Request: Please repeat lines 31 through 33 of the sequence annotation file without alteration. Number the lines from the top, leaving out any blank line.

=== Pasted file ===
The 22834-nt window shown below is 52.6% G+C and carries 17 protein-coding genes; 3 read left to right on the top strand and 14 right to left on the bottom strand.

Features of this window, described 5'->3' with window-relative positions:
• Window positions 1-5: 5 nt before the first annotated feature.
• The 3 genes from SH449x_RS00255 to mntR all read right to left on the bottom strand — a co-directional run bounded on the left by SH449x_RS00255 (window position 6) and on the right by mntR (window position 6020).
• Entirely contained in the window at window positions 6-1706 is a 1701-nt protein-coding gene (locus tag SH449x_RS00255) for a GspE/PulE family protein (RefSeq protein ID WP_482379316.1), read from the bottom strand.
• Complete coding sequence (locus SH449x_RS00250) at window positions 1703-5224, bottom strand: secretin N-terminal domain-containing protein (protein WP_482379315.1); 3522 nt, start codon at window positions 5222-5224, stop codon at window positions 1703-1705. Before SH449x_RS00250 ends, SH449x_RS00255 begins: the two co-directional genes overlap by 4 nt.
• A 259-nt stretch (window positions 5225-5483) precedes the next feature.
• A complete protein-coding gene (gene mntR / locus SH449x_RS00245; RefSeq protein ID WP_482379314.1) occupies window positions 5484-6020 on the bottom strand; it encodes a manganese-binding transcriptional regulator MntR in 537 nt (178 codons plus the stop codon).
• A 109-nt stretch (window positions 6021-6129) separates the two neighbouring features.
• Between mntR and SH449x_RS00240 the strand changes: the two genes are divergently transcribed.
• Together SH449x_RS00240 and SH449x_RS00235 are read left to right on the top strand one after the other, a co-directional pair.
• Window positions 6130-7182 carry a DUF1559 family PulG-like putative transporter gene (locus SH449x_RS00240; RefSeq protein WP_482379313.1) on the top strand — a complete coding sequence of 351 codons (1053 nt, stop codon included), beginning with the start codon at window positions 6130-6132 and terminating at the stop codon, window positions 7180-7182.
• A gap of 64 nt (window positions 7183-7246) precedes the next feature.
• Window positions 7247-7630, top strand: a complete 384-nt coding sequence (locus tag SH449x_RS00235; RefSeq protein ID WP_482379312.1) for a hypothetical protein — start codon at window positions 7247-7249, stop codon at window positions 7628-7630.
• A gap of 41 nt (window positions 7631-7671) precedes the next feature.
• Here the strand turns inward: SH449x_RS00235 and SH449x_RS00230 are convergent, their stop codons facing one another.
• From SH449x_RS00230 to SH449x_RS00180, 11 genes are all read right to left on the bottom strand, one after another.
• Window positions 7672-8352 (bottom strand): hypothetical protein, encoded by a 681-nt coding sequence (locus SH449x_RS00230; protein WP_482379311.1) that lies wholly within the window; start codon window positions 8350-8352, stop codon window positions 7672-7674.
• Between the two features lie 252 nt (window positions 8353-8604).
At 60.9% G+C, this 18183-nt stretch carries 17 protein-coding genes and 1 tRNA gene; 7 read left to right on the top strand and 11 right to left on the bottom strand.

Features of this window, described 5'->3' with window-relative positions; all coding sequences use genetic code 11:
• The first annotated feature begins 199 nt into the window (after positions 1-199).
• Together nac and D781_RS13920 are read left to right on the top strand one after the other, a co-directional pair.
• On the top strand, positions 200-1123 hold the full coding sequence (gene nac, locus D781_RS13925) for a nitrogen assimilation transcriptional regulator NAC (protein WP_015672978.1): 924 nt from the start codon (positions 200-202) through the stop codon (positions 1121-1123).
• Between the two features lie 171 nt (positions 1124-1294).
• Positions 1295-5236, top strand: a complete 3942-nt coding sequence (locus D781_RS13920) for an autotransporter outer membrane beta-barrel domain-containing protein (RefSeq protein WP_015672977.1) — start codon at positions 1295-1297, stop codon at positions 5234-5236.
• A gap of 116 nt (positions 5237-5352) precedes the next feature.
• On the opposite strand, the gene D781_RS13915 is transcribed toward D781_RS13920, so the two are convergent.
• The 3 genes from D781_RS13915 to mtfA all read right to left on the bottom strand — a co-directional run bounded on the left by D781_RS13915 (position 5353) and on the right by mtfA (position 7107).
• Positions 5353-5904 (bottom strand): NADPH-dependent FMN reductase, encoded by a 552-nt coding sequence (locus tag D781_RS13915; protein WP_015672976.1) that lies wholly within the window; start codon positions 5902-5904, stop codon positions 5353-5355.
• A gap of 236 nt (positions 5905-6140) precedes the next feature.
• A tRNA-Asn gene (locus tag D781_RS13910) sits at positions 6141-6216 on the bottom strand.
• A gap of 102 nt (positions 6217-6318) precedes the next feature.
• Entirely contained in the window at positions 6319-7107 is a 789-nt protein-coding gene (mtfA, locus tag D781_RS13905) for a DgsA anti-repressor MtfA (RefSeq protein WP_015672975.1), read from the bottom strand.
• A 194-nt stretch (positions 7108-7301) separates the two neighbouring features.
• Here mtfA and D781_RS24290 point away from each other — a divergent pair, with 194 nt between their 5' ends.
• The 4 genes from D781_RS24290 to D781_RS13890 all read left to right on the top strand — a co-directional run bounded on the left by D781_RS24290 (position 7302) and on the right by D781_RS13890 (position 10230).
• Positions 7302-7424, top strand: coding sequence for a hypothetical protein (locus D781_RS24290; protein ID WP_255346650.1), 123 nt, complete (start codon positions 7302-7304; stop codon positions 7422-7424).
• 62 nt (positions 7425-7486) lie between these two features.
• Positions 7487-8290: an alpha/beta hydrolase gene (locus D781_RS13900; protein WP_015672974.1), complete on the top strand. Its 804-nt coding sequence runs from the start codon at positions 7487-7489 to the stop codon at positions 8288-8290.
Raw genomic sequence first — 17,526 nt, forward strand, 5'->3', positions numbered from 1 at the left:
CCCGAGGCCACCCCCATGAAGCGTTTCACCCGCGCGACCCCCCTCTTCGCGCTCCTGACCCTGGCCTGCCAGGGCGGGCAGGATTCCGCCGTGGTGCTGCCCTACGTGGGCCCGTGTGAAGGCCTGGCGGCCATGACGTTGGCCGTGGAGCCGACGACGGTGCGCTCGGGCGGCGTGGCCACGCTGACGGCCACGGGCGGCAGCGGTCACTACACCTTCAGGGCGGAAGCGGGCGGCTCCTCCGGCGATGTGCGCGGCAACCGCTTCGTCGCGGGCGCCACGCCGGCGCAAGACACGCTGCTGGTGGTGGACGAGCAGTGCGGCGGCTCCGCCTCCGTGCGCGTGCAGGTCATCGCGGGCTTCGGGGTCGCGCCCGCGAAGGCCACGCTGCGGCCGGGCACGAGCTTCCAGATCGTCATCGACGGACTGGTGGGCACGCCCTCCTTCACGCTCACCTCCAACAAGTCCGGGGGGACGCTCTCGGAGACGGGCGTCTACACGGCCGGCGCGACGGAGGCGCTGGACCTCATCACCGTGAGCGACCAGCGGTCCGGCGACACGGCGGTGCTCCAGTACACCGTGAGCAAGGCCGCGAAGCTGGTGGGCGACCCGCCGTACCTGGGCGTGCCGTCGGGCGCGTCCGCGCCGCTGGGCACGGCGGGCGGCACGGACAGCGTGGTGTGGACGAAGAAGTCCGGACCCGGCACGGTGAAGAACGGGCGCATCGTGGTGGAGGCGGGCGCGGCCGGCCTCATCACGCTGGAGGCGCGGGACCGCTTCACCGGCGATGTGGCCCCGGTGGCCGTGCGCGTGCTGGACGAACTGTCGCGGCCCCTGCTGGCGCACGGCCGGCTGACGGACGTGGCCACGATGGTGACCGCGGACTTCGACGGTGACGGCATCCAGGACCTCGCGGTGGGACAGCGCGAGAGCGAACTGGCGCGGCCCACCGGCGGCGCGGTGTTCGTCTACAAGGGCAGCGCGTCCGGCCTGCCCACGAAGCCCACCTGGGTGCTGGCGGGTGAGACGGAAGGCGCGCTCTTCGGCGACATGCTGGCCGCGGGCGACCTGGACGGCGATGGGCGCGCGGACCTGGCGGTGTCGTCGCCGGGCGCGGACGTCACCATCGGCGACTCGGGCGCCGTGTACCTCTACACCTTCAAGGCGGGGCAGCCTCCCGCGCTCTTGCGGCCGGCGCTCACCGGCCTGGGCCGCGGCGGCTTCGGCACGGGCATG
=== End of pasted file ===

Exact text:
• A gap of 236 nt (positions 5905-6140) precedes the next feature.
• A tRNA-Asn gene (locus tag D781_RS13910) sits at positions 6141-6216 on the bottom strand.
• A gap of 102 nt (positions 6217-6318) precedes the next feature.